Jay Shearer’s first published novel, Five Hundred Sirens
, has been called "utterly engaging," a work that "will shake you even as it keeps you smiling."
A lecturer in the English department, where he got his Ph.D. in 2011, Shearer teaches first-year composition, media and professional writing, and fiction and nonfiction writing workshops.
The novel, published in May, follows Philip Palliard, a frustrated playwright and a stay-at-home dad who can’t help but spy on the neighbors. Palliard becomes entangled with the lives of others as he undergoes his own personal struggles.
Shearer calls it a "spiritual detective tale," but another description he enjoys — coined by a reviewer — is "coming-of-middle-age-story." Five Hundred Sirens
) was meant to be a collection of short stories, but after Shearer wrote the first one, a novel took shape.
Having real-life success in publishing a novel helps when Shearer offers advice to students and other young writers. "The first thing is to read voluminously," he said. "Find somebody whose voice speaks to you."
For Shearer, authors Flannery O’Connor, T.C. Boyle, Don DeLillo and Philip Roth made a big impression. "Those are some I really, really like," he said. "Writers who have an investment in style as well as content, usually with a dark-comic streak."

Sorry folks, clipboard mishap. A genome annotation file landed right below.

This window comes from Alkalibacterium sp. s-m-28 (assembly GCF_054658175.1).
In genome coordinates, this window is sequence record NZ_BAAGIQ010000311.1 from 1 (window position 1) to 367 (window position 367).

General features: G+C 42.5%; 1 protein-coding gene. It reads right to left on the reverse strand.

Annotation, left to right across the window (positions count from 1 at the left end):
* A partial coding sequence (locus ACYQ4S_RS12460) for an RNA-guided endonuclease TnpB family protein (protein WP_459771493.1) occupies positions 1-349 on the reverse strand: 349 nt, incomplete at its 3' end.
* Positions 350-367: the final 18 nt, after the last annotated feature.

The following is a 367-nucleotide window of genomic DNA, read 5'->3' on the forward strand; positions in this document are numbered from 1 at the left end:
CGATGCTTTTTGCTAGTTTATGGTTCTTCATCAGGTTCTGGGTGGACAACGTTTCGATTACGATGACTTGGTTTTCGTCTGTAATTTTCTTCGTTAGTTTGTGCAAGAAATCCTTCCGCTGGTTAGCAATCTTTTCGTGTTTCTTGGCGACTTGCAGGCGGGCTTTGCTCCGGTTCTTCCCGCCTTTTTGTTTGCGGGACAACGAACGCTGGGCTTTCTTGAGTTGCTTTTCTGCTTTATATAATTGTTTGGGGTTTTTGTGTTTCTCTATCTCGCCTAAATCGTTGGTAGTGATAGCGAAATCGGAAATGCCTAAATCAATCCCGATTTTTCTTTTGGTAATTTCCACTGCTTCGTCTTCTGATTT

He suggests keeping a consistent schedule for writing, remembering that initial efforts may be flawed. "I forget who said it, but most artistic creation is manure for the occasional flowers that bloom," Shearer said. "But it’s always worth writing."
Shearer said he thinks of negative reviews as learning experiences. "It’s always humbling. It always reminds one that no work is perfect. Luckily, there hasn’t been much that’s negative, but in a sense it keeps you honest."
Shearer’s work has appeared in such publications as Other Voices
, Beloit Fiction Journal
, Southeast Review
, Southern Indiana Review
, and Main Street Rag
. His 2012 novella, The Pulpit vs. the Hole
, won the USC Gold Line Press chapbook competition.
His current project is a re-working of his short story collection How Exquisite the Dead Girl
, a finalist in the 2013 Flannery O’Connor Award for Short Fiction.
Source: UIC News’ Nicole Cardos